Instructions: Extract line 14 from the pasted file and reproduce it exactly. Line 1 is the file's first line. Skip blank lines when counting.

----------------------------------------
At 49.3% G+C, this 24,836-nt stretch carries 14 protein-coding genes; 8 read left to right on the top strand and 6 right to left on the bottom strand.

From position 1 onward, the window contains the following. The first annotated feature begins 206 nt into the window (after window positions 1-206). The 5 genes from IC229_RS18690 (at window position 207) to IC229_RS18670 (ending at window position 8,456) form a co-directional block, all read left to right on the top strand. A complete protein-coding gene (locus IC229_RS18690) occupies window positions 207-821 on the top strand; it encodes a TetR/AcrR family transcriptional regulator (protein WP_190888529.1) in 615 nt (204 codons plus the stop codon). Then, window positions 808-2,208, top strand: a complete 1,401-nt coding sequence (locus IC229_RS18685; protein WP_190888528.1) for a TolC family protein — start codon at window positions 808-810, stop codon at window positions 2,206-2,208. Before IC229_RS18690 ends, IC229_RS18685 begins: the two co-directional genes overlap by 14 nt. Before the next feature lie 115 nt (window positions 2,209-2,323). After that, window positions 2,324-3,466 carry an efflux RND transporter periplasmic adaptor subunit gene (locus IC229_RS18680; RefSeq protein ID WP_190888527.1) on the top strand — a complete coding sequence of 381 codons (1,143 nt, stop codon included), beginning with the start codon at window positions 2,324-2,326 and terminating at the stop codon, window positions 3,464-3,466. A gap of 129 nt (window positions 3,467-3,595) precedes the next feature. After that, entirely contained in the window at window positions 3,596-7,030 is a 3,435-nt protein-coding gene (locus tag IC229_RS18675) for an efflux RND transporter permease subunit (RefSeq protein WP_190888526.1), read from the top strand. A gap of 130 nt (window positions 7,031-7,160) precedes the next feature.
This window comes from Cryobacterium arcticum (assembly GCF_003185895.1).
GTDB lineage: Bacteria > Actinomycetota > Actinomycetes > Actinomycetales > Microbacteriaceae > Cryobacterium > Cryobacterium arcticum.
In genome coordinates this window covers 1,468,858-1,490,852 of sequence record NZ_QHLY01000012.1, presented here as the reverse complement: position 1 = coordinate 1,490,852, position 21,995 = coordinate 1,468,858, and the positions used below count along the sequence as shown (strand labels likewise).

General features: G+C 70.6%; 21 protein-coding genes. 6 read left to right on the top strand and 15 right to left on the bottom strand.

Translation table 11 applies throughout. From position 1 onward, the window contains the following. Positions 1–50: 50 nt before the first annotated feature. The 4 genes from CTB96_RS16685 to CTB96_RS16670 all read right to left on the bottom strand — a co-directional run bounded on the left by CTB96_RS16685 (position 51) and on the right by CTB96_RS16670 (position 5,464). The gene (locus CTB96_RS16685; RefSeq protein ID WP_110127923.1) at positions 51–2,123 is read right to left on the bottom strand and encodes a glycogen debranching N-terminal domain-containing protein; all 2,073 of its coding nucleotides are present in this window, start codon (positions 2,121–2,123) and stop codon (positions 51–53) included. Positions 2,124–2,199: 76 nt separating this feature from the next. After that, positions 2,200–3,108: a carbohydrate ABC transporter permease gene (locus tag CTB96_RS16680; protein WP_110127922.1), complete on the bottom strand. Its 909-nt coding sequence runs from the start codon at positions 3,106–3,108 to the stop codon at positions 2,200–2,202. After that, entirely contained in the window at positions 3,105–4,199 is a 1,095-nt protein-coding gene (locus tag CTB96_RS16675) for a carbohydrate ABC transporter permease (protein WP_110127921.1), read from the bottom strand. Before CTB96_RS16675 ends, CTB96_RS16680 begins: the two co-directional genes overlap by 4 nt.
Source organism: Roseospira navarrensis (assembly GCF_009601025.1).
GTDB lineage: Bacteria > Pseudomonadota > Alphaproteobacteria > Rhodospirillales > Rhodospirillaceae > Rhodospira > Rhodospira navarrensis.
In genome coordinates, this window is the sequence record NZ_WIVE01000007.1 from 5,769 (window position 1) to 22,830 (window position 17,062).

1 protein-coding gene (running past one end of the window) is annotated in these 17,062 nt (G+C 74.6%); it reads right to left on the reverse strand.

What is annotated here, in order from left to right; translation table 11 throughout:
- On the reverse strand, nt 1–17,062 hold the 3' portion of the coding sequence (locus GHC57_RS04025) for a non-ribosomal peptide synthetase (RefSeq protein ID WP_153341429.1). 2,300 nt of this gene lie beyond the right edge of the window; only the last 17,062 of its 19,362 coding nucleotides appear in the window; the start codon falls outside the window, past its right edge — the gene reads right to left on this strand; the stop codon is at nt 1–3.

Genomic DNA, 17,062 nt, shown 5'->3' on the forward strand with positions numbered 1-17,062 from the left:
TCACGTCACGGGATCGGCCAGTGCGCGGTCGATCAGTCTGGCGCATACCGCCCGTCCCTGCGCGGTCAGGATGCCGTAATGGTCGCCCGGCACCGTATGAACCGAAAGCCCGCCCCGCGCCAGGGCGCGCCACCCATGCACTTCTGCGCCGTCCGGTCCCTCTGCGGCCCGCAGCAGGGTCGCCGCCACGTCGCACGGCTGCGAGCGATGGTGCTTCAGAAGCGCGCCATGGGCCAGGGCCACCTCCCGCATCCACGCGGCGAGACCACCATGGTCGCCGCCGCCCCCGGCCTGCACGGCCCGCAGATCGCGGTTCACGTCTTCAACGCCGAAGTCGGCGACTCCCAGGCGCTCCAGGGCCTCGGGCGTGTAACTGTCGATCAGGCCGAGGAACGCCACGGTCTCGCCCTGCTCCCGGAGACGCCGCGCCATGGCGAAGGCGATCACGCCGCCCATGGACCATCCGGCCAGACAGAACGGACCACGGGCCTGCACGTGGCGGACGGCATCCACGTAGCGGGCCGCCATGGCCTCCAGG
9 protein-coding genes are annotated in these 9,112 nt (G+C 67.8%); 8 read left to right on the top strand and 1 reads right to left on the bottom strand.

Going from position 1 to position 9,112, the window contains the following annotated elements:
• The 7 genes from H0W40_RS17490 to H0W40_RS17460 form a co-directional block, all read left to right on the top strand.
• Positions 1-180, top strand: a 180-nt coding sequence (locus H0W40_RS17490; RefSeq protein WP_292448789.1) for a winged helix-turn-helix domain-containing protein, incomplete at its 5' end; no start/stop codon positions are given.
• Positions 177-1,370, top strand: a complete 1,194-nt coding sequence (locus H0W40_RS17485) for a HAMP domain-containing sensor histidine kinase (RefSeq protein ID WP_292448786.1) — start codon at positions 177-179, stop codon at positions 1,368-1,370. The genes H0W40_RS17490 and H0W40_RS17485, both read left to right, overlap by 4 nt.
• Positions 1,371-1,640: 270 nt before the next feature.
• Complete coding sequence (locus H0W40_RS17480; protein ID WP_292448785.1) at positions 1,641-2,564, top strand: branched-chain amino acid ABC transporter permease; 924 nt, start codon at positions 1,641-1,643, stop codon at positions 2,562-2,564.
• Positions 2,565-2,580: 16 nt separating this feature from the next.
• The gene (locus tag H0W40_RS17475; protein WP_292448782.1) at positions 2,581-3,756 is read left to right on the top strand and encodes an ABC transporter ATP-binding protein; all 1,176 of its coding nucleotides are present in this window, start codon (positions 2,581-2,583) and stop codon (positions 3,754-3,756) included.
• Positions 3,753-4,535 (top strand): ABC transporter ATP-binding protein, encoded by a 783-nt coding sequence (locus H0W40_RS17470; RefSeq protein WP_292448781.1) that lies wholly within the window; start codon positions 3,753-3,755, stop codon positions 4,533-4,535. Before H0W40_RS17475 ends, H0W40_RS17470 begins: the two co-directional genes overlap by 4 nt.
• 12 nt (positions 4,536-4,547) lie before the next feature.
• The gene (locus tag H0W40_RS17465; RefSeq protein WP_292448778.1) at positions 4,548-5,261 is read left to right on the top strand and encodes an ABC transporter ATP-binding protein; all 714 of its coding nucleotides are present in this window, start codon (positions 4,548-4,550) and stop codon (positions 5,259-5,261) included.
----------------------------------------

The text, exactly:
Genomic DNA, 17,062 nt, shown 5'->3' on the forward strand with positions numbered 1-17,062 from the left: